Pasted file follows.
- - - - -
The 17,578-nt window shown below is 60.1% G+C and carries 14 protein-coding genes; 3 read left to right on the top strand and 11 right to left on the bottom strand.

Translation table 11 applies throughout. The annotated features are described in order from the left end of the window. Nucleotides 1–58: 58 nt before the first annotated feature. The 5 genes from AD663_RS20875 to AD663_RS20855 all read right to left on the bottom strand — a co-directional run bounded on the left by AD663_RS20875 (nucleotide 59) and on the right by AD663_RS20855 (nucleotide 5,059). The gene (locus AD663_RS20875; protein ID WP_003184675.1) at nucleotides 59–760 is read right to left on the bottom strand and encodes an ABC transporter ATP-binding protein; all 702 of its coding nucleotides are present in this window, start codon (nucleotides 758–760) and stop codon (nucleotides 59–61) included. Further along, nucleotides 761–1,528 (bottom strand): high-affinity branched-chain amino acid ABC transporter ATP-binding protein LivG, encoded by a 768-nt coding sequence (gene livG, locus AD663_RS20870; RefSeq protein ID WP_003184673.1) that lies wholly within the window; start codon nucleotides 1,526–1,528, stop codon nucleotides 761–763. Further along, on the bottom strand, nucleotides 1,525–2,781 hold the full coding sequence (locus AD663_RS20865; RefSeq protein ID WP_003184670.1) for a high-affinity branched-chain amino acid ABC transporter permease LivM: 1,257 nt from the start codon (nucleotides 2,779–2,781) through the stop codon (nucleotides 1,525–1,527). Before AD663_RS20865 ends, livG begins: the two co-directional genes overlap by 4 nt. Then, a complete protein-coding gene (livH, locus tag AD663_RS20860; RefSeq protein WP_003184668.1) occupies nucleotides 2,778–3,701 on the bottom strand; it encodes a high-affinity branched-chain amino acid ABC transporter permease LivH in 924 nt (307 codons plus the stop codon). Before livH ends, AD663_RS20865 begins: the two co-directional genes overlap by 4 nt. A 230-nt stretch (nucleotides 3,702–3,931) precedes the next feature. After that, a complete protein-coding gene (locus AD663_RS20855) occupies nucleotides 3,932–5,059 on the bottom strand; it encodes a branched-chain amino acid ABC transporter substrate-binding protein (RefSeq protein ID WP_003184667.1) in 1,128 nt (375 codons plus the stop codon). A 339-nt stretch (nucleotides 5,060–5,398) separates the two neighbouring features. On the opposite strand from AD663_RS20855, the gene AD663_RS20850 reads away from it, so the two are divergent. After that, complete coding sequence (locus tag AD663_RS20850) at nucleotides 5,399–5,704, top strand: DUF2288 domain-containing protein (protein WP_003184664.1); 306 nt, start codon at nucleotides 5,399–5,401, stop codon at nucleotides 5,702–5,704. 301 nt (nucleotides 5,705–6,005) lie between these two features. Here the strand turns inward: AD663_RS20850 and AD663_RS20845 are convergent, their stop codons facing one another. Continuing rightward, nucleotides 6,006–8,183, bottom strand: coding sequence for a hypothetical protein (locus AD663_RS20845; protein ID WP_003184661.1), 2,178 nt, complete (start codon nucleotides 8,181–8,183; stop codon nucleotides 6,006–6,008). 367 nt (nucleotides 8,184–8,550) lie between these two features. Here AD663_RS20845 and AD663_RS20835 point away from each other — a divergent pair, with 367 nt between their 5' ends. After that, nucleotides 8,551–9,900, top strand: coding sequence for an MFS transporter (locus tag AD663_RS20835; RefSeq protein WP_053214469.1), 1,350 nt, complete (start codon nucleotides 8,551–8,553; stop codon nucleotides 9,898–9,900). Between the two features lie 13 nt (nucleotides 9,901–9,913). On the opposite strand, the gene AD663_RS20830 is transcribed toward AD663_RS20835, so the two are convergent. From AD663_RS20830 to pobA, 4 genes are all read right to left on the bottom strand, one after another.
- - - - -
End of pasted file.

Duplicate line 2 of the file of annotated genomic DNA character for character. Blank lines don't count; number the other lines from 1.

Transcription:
Translation table 11 applies throughout. The annotated features are described in order from the left end of the window. Nucleotides 1–58: 58 nt before the first annotated feature. The 5 genes from AD663_RS20875 to AD663_RS20855 all read right to left on the bottom strand — a co-directional run bounded on the left by AD663_RS20875 (nucleotide 59) and on the right by AD663_RS20855 (nucleotide 5,059). The gene (locus AD663_RS20875; protein ID WP_003184675.1) at nucleotides 59–760 is read right to left on the bottom strand and encodes an ABC transporter ATP-binding protein; all 702 of its coding nucleotides are present in this window, start codon (nucleotides 758–760) and stop codon (nucleotides 59–61) included. Further along, nucleotides 761–1,528 (bottom strand): high-affinity branched-chain amino acid ABC transporter ATP-binding protein LivG, encoded by a 768-nt coding sequence (gene livG, locus AD663_RS20870; RefSeq protein ID WP_003184673.1) that lies wholly within the window; start codon nucleotides 1,526–1,528, stop codon nucleotides 761–763. Further along, on the bottom strand, nucleotides 1,525–2,781 hold the full coding sequence (locus AD663_RS20865; RefSeq protein ID WP_003184670.1) for a high-affinity branched-chain amino acid ABC transporter permease LivM: 1,257 nt from the start codon (nucleotides 2,779–2,781) through the stop codon (nucleotides 1,525–1,527). Before AD663_RS20865 ends, livG begins: the two co-directional genes overlap by 4 nt. Then, a complete protein-coding gene (livH, locus tag AD663_RS20860; RefSeq protein WP_003184668.1) occupies nucleotides 2,778–3,701 on the bottom strand; it encodes a high-affinity branched-chain amino acid ABC transporter permease LivH in 924 nt (307 codons plus the stop codon). Before livH ends, AD663_RS20865 begins: the two co-directional genes overlap by 4 nt. A 230-nt stretch (nucleotides 3,702–3,931) precedes the next feature. After that, a complete protein-coding gene (locus AD663_RS20855) occupies nucleotides 3,932–5,059 on the bottom strand; it encodes a branched-chain amino acid ABC transporter substrate-binding protein (RefSeq protein ID WP_003184667.1) in 1,128 nt (375 codons plus the stop codon). A 339-nt stretch (nucleotides 5,060–5,398) separates the two neighbouring features. On the opposite strand from AD663_RS20855, the gene AD663_RS20850 reads away from it, so the two are divergent. After that, complete coding sequence (locus tag AD663_RS20850) at nucleotides 5,399–5,704, top strand: DUF2288 domain-containing protein (protein WP_003184664.1); 306 nt, start codon at nucleotides 5,399–5,401, stop codon at nucleotides 5,702–5,704. 301 nt (nucleotides 5,705–6,005) lie between these two features. Here the strand turns inward: AD663_RS20850 and AD663_RS20845 are convergent, their stop codons facing one another. Continuing rightward, nucleotides 6,006–8,183, bottom strand: coding sequence for a hypothetical protein (locus AD663_RS20845; protein ID WP_003184661.1), 2,178 nt, complete (start codon nucleotides 8,181–8,183; stop codon nucleotides 6,006–6,008). 367 nt (nucleotides 8,184–8,550) lie between these two features. Here AD663_RS20845 and AD663_RS20835 point away from each other — a divergent pair, with 367 nt between their 5' ends. After that, nucleotides 8,551–9,900, top strand: coding sequence for an MFS transporter (locus tag AD663_RS20835; RefSeq protein WP_053214469.1), 1,350 nt, complete (start codon nucleotides 8,551–8,553; stop codon nucleotides 9,898–9,900). Between the two features lie 13 nt (nucleotides 9,901–9,913). On the opposite strand, the gene AD663_RS20830 is transcribed toward AD663_RS20835, so the two are convergent. From AD663_RS20830 to pobA, 4 genes are all read right to left on the bottom strand, one after another.